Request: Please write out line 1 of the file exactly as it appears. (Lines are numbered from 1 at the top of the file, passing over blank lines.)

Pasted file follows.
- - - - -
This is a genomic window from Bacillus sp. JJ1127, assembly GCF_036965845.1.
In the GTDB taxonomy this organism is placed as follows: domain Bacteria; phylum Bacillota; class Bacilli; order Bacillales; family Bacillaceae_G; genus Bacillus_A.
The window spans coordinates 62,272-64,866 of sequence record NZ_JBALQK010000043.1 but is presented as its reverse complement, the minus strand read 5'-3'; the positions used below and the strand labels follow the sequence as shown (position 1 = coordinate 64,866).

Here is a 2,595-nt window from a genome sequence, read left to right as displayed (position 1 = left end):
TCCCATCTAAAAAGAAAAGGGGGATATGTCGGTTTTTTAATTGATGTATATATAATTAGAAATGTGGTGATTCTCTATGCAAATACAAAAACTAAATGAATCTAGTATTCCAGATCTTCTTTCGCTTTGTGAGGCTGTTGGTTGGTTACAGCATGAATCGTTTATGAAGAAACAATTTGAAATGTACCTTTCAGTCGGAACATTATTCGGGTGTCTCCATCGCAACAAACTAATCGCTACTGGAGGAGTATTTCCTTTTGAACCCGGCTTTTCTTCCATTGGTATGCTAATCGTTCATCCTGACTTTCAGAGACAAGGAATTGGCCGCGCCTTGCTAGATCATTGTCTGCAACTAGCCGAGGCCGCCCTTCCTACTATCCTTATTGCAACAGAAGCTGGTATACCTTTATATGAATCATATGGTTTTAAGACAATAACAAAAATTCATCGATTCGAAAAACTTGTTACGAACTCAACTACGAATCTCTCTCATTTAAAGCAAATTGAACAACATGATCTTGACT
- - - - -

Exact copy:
This is a genomic window from Bacillus sp. JJ1127, assembly GCF_036965845.1.